Travel firms that have gone bust: 2019 - 2020

Posted on 14 June 2020

As coronavirus restrictions begin to ease in many countries - including the UK - the travel industry is taking stock of the economic damage done by the pandemic.

A number of travel firms in the UK and overseas have gone into administration due to the almost complete evaporation of business and recreational travel, unable to to pay the bills necessary to stay in business.

Superbreak, Late Rooms & Thomas Cook

However, some firms went under before Covid-19 began to spread - such as York-based Superbreak and London-based Late Rooms, two-holiday booking firms who succumbed back in August of 2019.

The collapse of Thomas Cook in September of 2019 was an even bigger shock - both for the industry and for thousands of Britons who found themselves stranded abroad.

Airlines

With the arrival of coronavirus, more travel firms went under, including UK airline Flybe. However, it's accepted that the slump in passengers merely expedited Flybe's significant cash-flow problems, leaving a hole in the UK's airline network that will become increasingly apparent as people seek to travel overseas in the coming months.

Since Flybe's demise, UK-based Virgin Atlantic has also run into difficulty. The carrier sought a £500m loan from the UK government, but the fact it is 49%-owned by America's Delta Airlines has put paid to that possibility.

easyJet, a UK PLC, was more fortunate, having secured a £600m loan from the UK government, helping to ensure Europe's second-biggest budget carrier will weather the Covid-19 storm.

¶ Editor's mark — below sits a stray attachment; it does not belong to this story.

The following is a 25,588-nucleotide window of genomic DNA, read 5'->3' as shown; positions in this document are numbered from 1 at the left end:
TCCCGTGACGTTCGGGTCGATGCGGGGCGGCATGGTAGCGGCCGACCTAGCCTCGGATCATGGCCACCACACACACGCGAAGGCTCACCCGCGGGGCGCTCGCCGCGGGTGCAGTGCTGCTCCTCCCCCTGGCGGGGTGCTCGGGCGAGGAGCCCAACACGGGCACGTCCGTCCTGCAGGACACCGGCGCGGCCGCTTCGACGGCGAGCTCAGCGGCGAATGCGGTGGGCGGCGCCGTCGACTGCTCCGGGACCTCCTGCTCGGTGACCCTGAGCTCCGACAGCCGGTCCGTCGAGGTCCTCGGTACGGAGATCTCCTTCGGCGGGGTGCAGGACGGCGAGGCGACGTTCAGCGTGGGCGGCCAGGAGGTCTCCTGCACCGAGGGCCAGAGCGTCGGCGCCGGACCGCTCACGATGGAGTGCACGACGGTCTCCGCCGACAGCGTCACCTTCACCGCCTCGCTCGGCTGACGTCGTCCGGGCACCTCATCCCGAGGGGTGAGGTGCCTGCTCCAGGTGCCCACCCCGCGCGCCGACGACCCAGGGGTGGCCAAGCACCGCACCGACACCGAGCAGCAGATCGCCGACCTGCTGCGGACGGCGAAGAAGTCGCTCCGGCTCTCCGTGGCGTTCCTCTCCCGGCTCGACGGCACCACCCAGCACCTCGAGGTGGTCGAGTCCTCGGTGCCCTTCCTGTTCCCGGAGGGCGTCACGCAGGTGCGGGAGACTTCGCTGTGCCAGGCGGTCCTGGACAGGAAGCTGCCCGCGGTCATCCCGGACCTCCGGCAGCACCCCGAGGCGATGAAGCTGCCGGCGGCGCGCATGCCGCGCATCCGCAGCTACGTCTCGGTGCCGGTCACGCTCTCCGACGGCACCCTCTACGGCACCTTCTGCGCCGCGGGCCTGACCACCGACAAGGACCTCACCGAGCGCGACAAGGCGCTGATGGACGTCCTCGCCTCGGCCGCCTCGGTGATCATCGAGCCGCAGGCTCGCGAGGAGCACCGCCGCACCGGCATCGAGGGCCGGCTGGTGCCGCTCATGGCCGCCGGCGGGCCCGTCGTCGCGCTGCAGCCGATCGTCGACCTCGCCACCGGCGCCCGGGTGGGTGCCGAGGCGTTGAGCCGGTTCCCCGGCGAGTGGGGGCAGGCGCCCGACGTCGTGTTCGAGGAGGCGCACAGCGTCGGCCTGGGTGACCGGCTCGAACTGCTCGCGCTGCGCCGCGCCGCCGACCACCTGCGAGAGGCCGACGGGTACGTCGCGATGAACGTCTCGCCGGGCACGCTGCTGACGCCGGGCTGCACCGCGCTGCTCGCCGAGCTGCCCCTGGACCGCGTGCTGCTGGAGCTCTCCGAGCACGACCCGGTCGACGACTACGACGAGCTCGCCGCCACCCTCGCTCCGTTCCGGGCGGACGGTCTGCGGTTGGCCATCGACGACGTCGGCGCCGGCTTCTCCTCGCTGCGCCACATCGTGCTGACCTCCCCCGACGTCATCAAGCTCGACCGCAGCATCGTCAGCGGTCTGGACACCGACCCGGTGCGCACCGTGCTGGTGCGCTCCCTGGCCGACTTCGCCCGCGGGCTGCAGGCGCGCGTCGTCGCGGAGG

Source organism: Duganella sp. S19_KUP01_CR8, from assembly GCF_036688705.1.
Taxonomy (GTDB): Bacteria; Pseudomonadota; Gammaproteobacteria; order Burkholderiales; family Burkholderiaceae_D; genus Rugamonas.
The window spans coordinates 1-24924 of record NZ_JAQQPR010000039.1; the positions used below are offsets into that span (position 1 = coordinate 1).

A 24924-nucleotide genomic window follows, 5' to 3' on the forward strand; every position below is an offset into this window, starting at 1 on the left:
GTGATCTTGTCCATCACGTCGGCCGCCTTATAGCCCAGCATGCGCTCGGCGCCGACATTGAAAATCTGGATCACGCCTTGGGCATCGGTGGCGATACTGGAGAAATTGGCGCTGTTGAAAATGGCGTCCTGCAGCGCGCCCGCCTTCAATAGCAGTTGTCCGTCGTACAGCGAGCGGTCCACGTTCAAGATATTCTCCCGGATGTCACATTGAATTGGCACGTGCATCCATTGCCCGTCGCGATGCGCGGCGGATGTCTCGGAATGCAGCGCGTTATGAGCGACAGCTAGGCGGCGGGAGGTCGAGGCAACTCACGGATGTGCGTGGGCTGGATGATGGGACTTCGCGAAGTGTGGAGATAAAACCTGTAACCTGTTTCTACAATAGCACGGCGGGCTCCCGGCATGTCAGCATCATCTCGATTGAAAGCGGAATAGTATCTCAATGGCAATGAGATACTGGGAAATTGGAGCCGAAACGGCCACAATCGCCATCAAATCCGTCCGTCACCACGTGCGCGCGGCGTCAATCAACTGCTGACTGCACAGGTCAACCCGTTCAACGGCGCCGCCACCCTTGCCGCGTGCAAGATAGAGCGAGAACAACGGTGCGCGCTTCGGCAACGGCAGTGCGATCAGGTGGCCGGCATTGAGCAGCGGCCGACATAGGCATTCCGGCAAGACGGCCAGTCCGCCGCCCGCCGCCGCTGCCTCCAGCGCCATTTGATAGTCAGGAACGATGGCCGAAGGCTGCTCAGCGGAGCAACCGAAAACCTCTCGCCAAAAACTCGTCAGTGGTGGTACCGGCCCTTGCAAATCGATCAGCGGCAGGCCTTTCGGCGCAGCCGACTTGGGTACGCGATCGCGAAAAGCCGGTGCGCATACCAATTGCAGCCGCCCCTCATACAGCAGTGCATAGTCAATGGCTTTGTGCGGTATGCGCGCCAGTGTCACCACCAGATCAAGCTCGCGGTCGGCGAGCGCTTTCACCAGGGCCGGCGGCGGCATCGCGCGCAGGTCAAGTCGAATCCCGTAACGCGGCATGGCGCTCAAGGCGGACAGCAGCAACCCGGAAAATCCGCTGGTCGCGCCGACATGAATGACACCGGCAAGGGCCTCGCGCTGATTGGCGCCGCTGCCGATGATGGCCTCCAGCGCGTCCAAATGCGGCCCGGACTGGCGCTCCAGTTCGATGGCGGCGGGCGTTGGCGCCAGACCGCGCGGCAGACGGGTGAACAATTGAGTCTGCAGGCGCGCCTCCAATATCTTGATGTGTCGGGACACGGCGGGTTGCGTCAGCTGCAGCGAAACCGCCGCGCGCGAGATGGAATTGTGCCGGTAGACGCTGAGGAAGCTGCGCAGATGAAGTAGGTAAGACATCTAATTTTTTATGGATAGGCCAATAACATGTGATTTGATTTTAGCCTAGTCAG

Overseas, many other airlines have fallen into administration, including Virgin Australia, Compass Airlines and Air Mauritius.

The outlook for the airline industry is rocky. The "IATA estimates that airlines globally will lose at least $314 billion due to the outbreak."

The UK government's decision to quarantine overseas arrivals into the Uk for two weeks is also seen as hugely problematic for British carriers, with hundreds of travel firms urging the government to reconsider its position.

Shearings coach holidays

Back on land, Specialist Leisure Group (SLG) has also gone under, taking with it the Shearings coach holiday brand and thousands of jobs. Shearings was founded in 1919 and until this spring was Europe's largest coach tour operator, running coach and river tours across the UK and mainland Europe.

A silver lining?

Some long-established airlines and holiday firms have disappeared, but before Covid-19 many of these were profitable enterprises. As such, there are plenty of potential buyers who know that demand will return at some point. For example, there have been plenty of potential buyers for the collapsed Virgin Australia.

In addition, with the touting of "air corridors" - routes linking nations that are deemed Covid-19-safe - air travel might get moving sooner rather than later.

And let's not forget that some travel firms see huge opportunities as the mists of coronavirus clear. For instance, Hungarian low-cost carrier WizzAir plans to expand routes across the UK and Europe: they expect demand to rise in the coming months, at a time when other no-frills airlines like easyJet and RyanAir are cutting staff and routes.

List of travel companies that have gone bust:

  • Superbreak & Late Rooms - August 2019
  • Thomas Cook - September 2019
  • Fly365 - online flight booking - Feb 2020
  • Flybe - March 2020
  • Virgin Australia - April 2020
  • Specialist Leisure Group (SLG) Shearings coach holidays - April 2020
  • Air Mauritius - April 2020

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